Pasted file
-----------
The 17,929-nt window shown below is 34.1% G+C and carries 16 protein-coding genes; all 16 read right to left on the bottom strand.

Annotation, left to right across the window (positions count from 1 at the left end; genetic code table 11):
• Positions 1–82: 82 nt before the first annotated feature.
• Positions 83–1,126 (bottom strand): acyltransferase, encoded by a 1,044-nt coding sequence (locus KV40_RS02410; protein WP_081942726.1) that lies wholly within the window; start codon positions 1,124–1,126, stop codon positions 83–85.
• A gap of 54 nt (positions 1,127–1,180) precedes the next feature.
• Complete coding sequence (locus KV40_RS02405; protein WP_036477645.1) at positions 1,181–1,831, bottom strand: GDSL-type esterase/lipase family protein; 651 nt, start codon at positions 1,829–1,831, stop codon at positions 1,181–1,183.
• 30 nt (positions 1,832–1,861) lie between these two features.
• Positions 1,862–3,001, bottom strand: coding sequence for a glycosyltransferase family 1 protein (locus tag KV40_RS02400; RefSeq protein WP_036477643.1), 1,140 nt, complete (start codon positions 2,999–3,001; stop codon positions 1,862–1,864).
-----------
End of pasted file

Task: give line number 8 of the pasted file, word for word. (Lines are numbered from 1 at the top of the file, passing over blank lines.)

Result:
• Positions 1,862–3,001, bottom strand: coding sequence for a glycosyltransferase family 1 protein (locus tag KV40_RS02400; RefSeq protein WP_036477643.1), 1,140 nt, complete (start codon positions 2,999–3,001; stop codon positions 1,862–1,864).